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Twenty-eight IFEX members call for review of restrictive media law

(MISA/IFEX) - The following is a joint action by 28 IFEX members:

His Excellency the President of Botswana
Lt Gen Ian Khama Seretse Khama
Office of the President
P/Bag 001 Gaborone
Tel: +267 3950800
Fax: +267 3191786

Dear Mr. President,

Ref: Appeal on the Media Practitioners Act

We, the undersigned freedom of expression organisations, make reference to the above matter and hereby appeal to your office and that of the Ministry of Communication, Science and Technology to review the Media Practitioners Act passed by Parliament on 11 December 2008 and assented to by the Executive on 31 December.

We join the Media Institute of Southern Africa (MISA) in expressing our concern that the Media Practitioners Act is a threat to the rights and free operations and existence of the media in Botswana.

While the law says it is aimed at preserving media freedom, upholding standards of professional conduct and promoting ethical standards and discipline, these good intentions are undermined by many sections of the law which we believe restrict media work and have the effect of cowing media practitioners into fear and self censorship.

We raise particular concern with the setting up, composition and duties of the Media Council and its mandate to monitor journalists, administer accreditation and impose an outside regulatory system on the media. It is troubling that this media council will in fact be appointed by the Minister without any stated criteria for the participation of media practitioners and organisations, which have been relegated to membership and associate membership roles.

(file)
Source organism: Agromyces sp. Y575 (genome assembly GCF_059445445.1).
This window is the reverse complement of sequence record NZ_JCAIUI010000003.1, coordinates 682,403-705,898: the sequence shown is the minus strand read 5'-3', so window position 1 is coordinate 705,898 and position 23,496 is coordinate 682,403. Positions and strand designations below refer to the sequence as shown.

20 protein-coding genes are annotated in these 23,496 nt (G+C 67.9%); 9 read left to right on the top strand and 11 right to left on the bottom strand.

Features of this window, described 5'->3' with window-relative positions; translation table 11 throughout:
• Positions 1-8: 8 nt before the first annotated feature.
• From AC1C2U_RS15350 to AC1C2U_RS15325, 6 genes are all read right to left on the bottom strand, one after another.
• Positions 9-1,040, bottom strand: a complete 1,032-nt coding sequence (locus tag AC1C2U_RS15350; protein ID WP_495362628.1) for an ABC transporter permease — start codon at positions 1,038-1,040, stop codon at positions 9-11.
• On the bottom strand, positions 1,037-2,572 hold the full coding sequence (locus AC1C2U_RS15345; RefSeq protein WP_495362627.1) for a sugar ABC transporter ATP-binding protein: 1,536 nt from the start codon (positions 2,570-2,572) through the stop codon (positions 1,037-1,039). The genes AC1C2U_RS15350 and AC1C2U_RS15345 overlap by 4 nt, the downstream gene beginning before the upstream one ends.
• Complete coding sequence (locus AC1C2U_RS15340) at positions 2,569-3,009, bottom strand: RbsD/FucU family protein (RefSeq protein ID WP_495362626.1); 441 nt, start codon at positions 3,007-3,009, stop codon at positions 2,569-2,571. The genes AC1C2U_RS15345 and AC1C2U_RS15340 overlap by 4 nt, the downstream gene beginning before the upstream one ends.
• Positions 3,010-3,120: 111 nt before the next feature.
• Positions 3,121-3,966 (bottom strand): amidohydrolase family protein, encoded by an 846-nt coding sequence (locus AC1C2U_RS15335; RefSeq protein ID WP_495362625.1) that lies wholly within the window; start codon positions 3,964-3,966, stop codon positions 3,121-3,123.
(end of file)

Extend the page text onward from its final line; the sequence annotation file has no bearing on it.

While the act states that the Media Council shall be independent, this is not supported by any clause in the act. The council will be financed by government and the councillors wholly appointed by the Minister. Thus, the council cannot, by its very nature, be independent. This is further compounded by the fact that the Government itself is a media owner. This raises fears that the law is aimed at the private media.

We call attention to the provisions allowing for the Media Council to monitor the activities of journalists, which are vague and open to abuse. These provisions cast a shadow of fear and self-censorship over the profession, stifling investigative journalism and other critical reporting that is essential to addressing social issues and curbing corruption.

Under these circumstances, the Media Council is in our view assuming quasi-judicial powers - a role that is best left to the courts. By setting up a council to preside over media misdemeanours the government is criminalising the profession of journalism. We condemn the inclusion of punitive fines and jail terms of up to three years that are outlined in this legislation and call on your government to decriminalise all press offences, which are better dealt with through self-regulation by the profession.

The accreditation scheme laid out under the act is problematic for several reasons. Without stating the intentions behind the provisions on accreditation the law remains vague and open to interpretation. The criteria for accreditation are not outlined nor are the powers of the Media Council in this respect.